Is the diet safe

Is the diet safe

One thing is sure about the folks at Jenny Craig; they know how to keep their company name in front of the public. Their nearly ubiquitous TV ads featuring celebrities like actresses Valerie Burtinelli and Phylicia Rashad, and basketball star Baron Davis are a constant reminder that all you have to do to attain your fat loss goals is to "Call Jenny!" If you are anything like me, however, you are probably suspicious of such claims and wonder if the program could really work for regular people. Just what is in the food that Jenny wants you to eat? Is the diet safe? Is it expensive? After investigating the claims that the company makes, talking to users, and reading unbiased blogs written by people with no axe to grind, I'm prepared to give you the facts about one of the largest fat loss companies in the world.

The Basic Premise

The Jenny Craig Company operates a chain of weight loss centers around the country. If you are a typical customer interested in the plan, you would normally call Jenny to set up an appointment and then make a trip to visit with a counselor (a.k.a. salesperson?) at the center. The counselor will usually set you up with some kind of introductory offer, which will vary according to the time you visit. For example, one common plan is to charge $20 (plus the cost of the food you eat) for the privilege of losing 20 pounds.

During this initial phase, you will visit the diet center every week to be weighed, and pick up more food for the next week. You can also consult with your counselor on your visits, ask questions, and receive a pep talk if needed. All these sessions are held one-on-one, and many dieters feel that their motivation to follow the plan is improved because of the relationship they build with their consultant.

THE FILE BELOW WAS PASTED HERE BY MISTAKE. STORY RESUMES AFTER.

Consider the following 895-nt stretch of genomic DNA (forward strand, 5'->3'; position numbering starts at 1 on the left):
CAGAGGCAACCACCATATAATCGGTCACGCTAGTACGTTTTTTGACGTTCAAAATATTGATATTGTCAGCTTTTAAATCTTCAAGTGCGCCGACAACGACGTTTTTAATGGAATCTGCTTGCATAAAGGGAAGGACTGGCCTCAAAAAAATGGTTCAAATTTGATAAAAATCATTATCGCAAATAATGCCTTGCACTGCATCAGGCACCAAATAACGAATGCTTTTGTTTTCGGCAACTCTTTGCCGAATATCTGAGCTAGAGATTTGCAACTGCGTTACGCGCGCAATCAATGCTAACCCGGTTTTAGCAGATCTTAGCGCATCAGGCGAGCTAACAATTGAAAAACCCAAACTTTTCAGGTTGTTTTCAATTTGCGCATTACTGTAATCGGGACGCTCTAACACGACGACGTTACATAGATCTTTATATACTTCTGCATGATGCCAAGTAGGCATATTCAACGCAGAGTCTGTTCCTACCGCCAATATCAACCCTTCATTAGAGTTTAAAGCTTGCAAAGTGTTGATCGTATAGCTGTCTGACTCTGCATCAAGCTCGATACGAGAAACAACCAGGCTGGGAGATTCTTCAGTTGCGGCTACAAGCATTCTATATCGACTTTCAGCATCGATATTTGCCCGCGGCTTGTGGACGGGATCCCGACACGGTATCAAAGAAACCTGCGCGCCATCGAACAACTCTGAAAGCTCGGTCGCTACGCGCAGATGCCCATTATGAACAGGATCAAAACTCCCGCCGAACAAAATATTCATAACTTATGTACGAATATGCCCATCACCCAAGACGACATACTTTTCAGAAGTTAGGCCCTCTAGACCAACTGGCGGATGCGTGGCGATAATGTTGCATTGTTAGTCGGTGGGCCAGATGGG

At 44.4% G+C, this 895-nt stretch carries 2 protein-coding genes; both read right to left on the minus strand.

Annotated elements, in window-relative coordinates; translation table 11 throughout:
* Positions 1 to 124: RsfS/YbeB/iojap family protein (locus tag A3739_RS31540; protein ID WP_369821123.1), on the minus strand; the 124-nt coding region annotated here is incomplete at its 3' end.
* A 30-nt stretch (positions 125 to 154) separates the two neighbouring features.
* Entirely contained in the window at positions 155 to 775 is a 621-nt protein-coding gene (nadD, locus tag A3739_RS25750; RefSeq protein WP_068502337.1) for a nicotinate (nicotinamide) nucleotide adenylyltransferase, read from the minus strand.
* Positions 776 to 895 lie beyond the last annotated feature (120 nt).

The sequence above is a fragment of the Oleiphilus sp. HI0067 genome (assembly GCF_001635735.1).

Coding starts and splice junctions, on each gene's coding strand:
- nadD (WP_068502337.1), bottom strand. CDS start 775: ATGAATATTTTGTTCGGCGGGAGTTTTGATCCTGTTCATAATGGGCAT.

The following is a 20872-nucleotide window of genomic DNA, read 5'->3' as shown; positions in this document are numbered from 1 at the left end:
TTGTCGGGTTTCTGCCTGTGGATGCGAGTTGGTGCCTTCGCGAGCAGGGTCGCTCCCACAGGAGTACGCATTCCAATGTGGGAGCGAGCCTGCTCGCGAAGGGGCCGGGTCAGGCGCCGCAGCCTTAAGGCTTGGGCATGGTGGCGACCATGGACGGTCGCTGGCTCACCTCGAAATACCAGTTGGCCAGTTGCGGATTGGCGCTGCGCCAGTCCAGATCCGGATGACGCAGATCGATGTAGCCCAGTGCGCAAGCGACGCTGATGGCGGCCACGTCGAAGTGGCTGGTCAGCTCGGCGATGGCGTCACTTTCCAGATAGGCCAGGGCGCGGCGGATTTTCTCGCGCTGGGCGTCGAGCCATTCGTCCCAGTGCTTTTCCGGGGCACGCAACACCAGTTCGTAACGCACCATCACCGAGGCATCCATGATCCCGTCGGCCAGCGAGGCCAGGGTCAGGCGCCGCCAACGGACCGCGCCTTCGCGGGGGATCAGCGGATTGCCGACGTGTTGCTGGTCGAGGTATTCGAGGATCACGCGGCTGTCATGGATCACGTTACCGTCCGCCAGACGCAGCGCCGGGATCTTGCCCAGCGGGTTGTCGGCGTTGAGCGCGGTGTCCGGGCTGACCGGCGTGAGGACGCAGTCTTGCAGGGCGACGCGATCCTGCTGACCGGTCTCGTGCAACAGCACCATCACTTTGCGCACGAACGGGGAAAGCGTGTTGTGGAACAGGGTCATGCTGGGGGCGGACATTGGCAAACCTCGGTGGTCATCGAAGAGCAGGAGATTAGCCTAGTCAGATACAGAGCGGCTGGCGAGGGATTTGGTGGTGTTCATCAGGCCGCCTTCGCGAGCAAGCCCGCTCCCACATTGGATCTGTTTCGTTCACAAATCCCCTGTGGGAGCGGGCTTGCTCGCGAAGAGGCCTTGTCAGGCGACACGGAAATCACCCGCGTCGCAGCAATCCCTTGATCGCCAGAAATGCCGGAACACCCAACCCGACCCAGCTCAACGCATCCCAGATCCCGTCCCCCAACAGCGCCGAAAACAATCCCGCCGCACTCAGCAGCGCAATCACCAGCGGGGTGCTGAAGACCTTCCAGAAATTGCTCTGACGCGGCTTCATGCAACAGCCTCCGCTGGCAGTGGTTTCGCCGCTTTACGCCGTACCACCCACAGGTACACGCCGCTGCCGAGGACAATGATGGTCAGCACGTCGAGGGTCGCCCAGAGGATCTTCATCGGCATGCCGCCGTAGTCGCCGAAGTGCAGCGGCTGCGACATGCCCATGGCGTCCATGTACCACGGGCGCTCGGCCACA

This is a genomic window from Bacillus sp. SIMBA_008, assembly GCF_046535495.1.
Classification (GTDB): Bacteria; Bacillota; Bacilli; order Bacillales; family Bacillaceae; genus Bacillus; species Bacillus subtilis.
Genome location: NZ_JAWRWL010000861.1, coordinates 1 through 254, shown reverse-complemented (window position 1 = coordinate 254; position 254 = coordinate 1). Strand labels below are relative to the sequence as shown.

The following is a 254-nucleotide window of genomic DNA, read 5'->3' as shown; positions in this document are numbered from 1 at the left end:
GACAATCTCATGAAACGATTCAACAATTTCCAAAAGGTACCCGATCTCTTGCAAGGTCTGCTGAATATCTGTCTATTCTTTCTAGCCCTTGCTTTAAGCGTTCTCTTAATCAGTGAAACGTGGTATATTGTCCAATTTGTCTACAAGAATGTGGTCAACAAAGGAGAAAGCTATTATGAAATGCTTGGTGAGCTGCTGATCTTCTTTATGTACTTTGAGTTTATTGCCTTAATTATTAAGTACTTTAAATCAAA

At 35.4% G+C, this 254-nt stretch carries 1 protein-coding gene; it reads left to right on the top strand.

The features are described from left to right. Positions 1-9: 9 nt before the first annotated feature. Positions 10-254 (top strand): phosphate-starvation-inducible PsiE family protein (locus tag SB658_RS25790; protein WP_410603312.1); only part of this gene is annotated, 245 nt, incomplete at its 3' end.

In recent years, the company has added a new feature to its plan called Jenny Direct. It works the same way as the original, but all of the counseling is done over the phone. It is ideal for folks who don't live near a JC center or are too busy to fit an extra stop each week into an already full schedule. Of course, this option costs more because the user will have to pay for shipping the food on top of the other costs.

As a Jenny Craig follower, you will be expected to eat three meals and one snack everyday made up mostly of the company's pre-packaged foods. You will supplement with fresh produce, dairy products, and some whole grain foods that you purchase yourself. You'll also be encouraged to get some moderate physical exercise to build a healthy lifestyle and assist your fat loss.

The Upside

The Jenny Craig plan is certainly convenient. There is very little cooking involved because your entrees are prepared for you. There is no need to count calories, carbs, or fat grams, and you don't need to worry about planning meals or learning new recipes. Your trips to the grocery store will be shortened, too, and a shopping list is provided by JC so that you will get everything you need in one trip.